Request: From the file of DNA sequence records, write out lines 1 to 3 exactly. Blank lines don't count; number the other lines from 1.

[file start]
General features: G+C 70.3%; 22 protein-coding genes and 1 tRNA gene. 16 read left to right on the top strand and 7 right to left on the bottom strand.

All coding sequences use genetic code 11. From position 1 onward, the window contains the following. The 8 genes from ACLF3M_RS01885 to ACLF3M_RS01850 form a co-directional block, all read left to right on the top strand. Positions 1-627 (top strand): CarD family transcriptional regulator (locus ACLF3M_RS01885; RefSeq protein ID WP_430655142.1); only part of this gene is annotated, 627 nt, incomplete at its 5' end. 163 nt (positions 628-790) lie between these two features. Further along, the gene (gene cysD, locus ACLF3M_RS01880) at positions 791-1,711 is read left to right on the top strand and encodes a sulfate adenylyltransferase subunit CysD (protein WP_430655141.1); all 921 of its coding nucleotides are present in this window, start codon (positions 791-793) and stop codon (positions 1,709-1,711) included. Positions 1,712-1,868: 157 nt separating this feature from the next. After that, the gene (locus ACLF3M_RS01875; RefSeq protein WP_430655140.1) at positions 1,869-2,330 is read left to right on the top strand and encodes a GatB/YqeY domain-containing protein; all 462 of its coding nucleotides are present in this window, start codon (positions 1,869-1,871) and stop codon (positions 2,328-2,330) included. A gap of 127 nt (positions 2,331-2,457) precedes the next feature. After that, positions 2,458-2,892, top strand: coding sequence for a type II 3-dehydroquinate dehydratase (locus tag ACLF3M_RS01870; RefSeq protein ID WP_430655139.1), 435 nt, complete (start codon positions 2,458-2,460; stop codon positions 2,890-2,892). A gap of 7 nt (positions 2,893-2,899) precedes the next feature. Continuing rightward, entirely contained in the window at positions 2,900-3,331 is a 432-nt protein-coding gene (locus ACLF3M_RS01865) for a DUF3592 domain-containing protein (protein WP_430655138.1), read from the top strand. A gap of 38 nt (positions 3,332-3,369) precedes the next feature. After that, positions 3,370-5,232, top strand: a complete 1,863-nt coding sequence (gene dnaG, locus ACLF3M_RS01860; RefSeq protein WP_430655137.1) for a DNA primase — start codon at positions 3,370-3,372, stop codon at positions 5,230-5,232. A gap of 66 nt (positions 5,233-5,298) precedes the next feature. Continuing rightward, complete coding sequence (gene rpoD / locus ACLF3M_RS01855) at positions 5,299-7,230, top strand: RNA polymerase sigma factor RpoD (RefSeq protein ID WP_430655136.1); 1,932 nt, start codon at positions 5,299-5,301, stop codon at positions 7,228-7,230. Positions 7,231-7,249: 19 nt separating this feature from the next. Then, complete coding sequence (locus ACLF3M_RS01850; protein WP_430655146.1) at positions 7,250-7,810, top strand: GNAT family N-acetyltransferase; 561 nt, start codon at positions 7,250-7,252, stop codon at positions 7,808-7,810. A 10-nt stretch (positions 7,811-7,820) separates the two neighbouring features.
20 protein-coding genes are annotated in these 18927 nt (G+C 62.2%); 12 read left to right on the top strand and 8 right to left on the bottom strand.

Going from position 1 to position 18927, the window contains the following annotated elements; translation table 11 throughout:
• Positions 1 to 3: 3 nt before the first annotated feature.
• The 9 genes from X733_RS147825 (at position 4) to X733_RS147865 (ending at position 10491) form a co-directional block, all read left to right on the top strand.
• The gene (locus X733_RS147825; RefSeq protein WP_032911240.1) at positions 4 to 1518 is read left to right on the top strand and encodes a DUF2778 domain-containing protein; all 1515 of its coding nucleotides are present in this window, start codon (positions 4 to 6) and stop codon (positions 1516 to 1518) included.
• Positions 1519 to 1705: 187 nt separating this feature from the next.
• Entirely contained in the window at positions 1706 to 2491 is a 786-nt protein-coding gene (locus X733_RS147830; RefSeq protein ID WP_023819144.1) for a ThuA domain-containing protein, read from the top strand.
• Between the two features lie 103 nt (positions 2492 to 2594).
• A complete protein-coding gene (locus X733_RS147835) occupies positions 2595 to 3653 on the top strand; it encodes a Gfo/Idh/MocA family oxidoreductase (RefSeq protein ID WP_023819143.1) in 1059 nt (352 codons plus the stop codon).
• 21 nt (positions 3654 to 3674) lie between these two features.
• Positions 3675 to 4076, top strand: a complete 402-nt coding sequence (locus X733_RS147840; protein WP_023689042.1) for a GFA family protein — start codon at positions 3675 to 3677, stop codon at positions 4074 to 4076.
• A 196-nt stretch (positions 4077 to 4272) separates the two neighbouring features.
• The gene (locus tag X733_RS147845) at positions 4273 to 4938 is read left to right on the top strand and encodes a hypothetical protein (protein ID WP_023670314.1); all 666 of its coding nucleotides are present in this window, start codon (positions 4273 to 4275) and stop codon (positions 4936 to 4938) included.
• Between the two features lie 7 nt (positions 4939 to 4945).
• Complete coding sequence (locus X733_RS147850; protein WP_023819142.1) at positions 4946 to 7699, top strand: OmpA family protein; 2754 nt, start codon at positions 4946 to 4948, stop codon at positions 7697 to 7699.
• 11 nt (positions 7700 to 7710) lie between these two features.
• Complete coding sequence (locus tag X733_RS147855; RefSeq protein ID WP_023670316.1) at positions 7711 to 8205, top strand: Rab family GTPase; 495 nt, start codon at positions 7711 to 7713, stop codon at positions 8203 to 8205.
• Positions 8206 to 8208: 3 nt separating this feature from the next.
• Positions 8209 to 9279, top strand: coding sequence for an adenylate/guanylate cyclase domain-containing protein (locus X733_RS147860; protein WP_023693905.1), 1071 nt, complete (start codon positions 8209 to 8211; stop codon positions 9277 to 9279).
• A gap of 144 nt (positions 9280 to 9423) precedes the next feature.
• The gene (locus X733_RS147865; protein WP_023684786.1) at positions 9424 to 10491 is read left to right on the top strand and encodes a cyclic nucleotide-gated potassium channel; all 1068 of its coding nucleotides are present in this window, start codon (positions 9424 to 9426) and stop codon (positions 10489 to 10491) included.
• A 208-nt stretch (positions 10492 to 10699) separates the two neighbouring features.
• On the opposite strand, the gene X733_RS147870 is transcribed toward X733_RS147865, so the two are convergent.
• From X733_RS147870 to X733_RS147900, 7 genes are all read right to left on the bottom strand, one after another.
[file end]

General features: G+C 70.3%; 22 protein-coding genes and 1 tRNA gene. 16 read left to right on the top strand and 7 right to left on the bottom strand.

All coding sequences use genetic code 11. From position 1 onward, the window contains the following. The 8 genes from ACLF3M_RS01885 to ACLF3M_RS01850 form a co-directional block, all read left to right on the top strand. Positions 1-627 (top strand): CarD family transcriptional regulator (locus ACLF3M_RS01885; RefSeq protein ID WP_430655142.1); only part of this gene is annotated, 627 nt, incomplete at its 5' end. 163 nt (positions 628-790) lie between these two features. Further along, the gene (gene cysD, locus ACLF3M_RS01880) at positions 791-1,711 is read left to right on the top strand and encodes a sulfate adenylyltransferase subunit CysD (protein WP_430655141.1); all 921 of its coding nucleotides are present in this window, start codon (positions 791-793) and stop codon (positions 1,709-1,711) included. Positions 1,712-1,868: 157 nt separating this feature from the next. After that, the gene (locus ACLF3M_RS01875; RefSeq protein WP_430655140.1) at positions 1,869-2,330 is read left to right on the top strand and encodes a GatB/YqeY domain-containing protein; all 462 of its coding nucleotides are present in this window, start codon (positions 1,869-1,871) and stop codon (positions 2,328-2,330) included. A gap of 127 nt (positions 2,331-2,457) precedes the next feature. After that, positions 2,458-2,892, top strand: coding sequence for a type II 3-dehydroquinate dehydratase (locus tag ACLF3M_RS01870; RefSeq protein ID WP_430655139.1), 435 nt, complete (start codon positions 2,458-2,460; stop codon positions 2,890-2,892). A gap of 7 nt (positions 2,893-2,899) precedes the next feature. Continuing rightward, entirely contained in the window at positions 2,900-3,331 is a 432-nt protein-coding gene (locus ACLF3M_RS01865) for a DUF3592 domain-containing protein (protein WP_430655138.1), read from the top strand. A gap of 38 nt (positions 3,332-3,369) precedes the next feature. After that, positions 3,370-5,232, top strand: a complete 1,863-nt coding sequence (gene dnaG, locus ACLF3M_RS01860; RefSeq protein WP_430655137.1) for a DNA primase — start codon at positions 3,370-3,372, stop codon at positions 5,230-5,232. A gap of 66 nt (positions 5,233-5,298) precedes the next feature. Continuing rightward, complete coding sequence (gene rpoD / locus ACLF3M_RS01855) at positions 5,299-7,230, top strand: RNA polymerase sigma factor RpoD (RefSeq protein ID WP_430655136.1); 1,932 nt, start codon at positions 5,299-5,301, stop codon at positions 7,228-7,230. Positions 7,231-7,249: 19 nt separating this feature from the next. Then, complete coding sequence (locus ACLF3M_RS01850; protein WP_430655146.1) at positions 7,250-7,810, top strand: GNAT family N-acetyltransferase; 561 nt, start codon at positions 7,250-7,252, stop codon at positions 7,808-7,810. A 10-nt stretch (positions 7,811-7,820) separates the two neighbouring features.
20 protein-coding genes are annotated in these 18927 nt (G+C 62.2%); 12 read left to right on the top strand and 8 right to left on the bottom strand.